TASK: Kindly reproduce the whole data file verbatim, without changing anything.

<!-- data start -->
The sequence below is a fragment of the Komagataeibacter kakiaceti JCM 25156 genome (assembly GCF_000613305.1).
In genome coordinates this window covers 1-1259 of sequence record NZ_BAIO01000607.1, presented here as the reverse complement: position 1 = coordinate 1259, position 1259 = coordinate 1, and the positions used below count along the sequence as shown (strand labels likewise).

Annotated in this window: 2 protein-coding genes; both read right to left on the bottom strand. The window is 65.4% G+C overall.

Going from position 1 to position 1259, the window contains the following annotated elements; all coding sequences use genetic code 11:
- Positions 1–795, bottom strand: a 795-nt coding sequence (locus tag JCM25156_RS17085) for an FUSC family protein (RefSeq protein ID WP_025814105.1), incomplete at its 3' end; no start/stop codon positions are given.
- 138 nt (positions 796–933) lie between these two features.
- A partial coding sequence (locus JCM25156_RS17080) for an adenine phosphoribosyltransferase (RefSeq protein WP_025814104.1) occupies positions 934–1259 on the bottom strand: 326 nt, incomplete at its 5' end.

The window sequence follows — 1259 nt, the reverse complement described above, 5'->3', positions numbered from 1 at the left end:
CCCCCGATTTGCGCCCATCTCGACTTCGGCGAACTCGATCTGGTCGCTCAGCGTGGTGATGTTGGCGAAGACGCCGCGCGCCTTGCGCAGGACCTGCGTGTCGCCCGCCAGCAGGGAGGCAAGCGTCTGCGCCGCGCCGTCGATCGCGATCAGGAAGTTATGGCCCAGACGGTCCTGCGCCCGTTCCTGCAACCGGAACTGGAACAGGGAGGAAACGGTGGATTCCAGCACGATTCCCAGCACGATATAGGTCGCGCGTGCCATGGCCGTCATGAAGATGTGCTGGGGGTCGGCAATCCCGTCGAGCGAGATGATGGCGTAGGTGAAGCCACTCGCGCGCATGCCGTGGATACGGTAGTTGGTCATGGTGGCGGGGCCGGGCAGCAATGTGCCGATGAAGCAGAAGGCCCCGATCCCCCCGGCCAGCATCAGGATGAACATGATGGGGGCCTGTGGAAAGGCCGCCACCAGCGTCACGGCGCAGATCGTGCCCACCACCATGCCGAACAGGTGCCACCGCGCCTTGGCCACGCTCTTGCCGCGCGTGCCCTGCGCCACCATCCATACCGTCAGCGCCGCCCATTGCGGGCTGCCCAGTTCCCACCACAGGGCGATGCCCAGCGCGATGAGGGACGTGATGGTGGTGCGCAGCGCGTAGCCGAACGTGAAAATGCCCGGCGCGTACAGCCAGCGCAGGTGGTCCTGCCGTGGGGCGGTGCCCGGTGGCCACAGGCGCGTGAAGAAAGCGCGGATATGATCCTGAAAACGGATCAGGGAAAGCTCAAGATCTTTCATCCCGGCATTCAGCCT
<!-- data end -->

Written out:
The sequence below is a fragment of the Komagataeibacter kakiaceti JCM 25156 genome (assembly GCF_000613305.1).
In genome coordinates this window covers 1-1259 of sequence record NZ_BAIO01000607.1, presented here as the reverse complement: position 1 = coordinate 1259, position 1259 = coordinate 1, and the positions used below count along the sequence as shown (strand labels likewise).

Annotated in this window: 2 protein-coding genes; both read right to left on the bottom strand. The window is 65.4% G+C overall.

Going from position 1 to position 1259, the window contains the following annotated elements; all coding sequences use genetic code 11:
- Positions 1–795, bottom strand: a 795-nt coding sequence (locus tag JCM25156_RS17085) for an FUSC family protein (RefSeq protein ID WP_025814105.1), incomplete at its 3' end; no start/stop codon positions are given.
- 138 nt (positions 796–933) lie between these two features.
- A partial coding sequence (locus JCM25156_RS17080) for an adenine phosphoribosyltransferase (RefSeq protein WP_025814104.1) occupies positions 934–1259 on the bottom strand: 326 nt, incomplete at its 5' end.

The window sequence follows — 1259 nt, the reverse complement described above, 5'->3', positions numbered from 1 at the left end:
CCCCCGATTTGCGCCCATCTCGACTTCGGCGAACTCGATCTGGTCGCTCAGCGTGGTGATGTTGGCGAAGACGCCGCGCGCCTTGCGCAGGACCTGCGTGTCGCCCGCCAGCAGGGAGGCAAGCGTCTGCGCCGCGCCGTCGATCGCGATCAGGAAGTTATGGCCCAGACGGTCCTGCGCCCGTTCCTGCAACCGGAACTGGAACAGGGAGGAAACGGTGGATTCCAGCACGATTCCCAGCACGATATAGGTCGCGCGTGCCATGGCCGTCATGAAGATGTGCTGGGGGTCGGCAATCCCGTCGAGCGAGATGATGGCGTAGGTGAAGCCACTCGCGCGCATGCCGTGGATACGGTAGTTGGTCATGGTGGCGGGGCCGGGCAGCAATGTGCCGATGAAGCAGAAGGCCCCGATCCCCCCGGCCAGCATCAGGATGAACATGATGGGGGCCTGTGGAAAGGCCGCCACCAGCGTCACGGCGCAGATCGTGCCCACCACCATGCCGAACAGGTGCCACCGCGCCTTGGCCACGCTCTTGCCGCGCGTGCCCTGCGCCACCATCCATACCGTCAGCGCCGCCCATTGCGGGCTGCCCAGTTCCCACCACAGGGCGATGCCCAGCGCGATGAGGGACGTGATGGTGGTGCGCAGCGCGTAGCCGAACGTGAAAATGCCCGGCGCGTACAGCCAGCGCAGGTGGTCCTGCCGTGGGGCGGTGCCCGGTGGCCACAGGCGCGTGAAGAAAGCGCGGATATGATCCTGAAAACGGATCAGGGAAAGCTCAAGATCTTTCATCCCGGCATTCAGCCT